Things You'll Need
Salt and pepper
It's easy to cook prime rib, or standing rib roast, on a gas grill. Yorkshire pudding and creamy horseradish sauce are traditional accompaniments. Don't buy a boneless roast as the bones add to the flavor and create a natural rack for the ribs to cook on. Look for one with good fat distribution. The fat keeps the meat moist and tender. Invest in an instant read or probe thermometer that will signal you when the meat has reached the right internal temperature.
Preheat your grill and place a drip pan underneath the center of the grill rack, where the roast will be cooked.
Prepare a dry rub for the roast. A dry rub typically has salt, pepper, paprika or cayenne and herbs that complement the meat like rosemary and thyme. Add garlic powder to your rub, or insert slivers of fresh garlic into small slits in the meat.
Rub the dry mixture over the surface of the meat.
Oil the grate on the grill directly over the drip pan and place the roast on it. Insert a meat thermometer into the thickest part of the roast. Make sure the thermometer isn't touching bone.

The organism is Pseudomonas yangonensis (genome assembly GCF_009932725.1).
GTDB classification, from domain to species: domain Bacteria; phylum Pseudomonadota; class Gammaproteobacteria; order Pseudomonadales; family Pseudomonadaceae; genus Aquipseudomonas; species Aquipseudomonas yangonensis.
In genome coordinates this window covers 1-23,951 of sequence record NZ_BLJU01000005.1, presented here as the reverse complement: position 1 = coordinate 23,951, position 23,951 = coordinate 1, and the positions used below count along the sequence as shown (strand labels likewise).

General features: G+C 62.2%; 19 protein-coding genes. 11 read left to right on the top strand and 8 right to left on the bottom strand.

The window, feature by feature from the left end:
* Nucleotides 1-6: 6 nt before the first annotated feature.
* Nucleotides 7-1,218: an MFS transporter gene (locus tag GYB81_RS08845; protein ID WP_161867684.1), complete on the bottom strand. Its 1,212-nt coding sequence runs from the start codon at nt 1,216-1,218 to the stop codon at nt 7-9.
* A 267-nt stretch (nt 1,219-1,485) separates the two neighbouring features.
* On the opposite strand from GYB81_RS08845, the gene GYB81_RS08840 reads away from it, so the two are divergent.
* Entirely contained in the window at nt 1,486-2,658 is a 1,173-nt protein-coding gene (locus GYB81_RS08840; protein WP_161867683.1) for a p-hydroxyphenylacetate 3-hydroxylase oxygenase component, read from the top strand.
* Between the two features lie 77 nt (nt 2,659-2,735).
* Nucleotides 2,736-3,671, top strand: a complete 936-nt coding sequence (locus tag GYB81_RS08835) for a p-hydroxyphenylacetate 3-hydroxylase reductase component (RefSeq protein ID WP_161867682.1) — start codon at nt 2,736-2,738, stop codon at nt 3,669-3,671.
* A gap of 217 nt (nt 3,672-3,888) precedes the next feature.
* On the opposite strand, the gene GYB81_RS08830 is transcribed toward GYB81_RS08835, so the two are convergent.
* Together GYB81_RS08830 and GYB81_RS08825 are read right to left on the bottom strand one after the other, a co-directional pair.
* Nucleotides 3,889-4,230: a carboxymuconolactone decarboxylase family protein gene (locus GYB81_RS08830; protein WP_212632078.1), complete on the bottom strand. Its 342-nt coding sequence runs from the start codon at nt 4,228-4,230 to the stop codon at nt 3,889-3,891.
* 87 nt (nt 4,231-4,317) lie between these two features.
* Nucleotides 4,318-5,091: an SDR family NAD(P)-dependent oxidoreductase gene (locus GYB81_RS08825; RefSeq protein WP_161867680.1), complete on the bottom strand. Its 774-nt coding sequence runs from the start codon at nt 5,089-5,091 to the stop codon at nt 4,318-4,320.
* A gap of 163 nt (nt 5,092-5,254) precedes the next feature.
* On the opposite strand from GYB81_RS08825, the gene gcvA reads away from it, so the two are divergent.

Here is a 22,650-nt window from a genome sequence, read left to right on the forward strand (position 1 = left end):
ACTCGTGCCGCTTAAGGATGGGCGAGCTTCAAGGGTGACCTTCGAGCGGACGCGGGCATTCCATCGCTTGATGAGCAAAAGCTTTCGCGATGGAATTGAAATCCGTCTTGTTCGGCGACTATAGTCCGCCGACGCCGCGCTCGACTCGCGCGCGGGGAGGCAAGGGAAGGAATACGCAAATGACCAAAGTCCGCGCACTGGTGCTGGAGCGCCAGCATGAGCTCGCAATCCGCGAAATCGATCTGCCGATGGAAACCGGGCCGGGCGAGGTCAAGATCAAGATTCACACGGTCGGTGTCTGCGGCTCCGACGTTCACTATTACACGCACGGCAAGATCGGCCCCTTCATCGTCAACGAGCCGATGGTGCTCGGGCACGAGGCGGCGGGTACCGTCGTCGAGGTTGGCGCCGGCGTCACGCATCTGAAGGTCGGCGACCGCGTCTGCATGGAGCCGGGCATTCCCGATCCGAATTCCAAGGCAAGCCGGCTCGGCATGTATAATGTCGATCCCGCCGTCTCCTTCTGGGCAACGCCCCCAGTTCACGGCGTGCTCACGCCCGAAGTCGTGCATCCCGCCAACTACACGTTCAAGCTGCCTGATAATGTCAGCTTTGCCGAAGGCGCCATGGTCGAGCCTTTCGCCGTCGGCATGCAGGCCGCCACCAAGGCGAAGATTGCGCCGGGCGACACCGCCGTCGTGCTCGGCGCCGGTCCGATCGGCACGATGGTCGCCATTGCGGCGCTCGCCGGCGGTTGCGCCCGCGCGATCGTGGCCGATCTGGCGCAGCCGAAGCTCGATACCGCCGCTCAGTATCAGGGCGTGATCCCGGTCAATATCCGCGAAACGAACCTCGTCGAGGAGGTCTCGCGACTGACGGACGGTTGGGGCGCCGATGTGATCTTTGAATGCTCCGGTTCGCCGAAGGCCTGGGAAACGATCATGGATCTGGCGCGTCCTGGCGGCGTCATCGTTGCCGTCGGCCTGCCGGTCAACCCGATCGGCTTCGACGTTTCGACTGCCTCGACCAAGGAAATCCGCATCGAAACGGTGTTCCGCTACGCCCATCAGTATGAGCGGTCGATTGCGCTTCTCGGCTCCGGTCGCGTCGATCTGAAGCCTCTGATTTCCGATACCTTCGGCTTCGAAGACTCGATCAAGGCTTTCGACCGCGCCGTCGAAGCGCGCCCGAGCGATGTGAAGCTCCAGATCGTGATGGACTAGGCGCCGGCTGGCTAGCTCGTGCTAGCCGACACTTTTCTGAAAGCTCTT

Adjust your grill temperature as needed by opening and closing the vents or raising and lowering the flame to keep it at about 325 degrees. If your gas grill doesn't have a temperature dial, use a grill thermometer. Plan to cook the roast for about 12 minutes a pound.
Keep an eye on the meat thermometer so the roast isn't overcooked. Remove the meat from the grill when the internal temperature is about 115 degrees, for rare or 125 degrees for medium.
Let the meat rest, loosely covered with aluminum foil, for 15 minutes for rare and 30 minutes for a more well done roast.
Add water to the drip pan from time to time if you want drippings for gravy or Yorkshire Pudding.
The roast will continue to cook as it sits. Carve it before it's overcooked.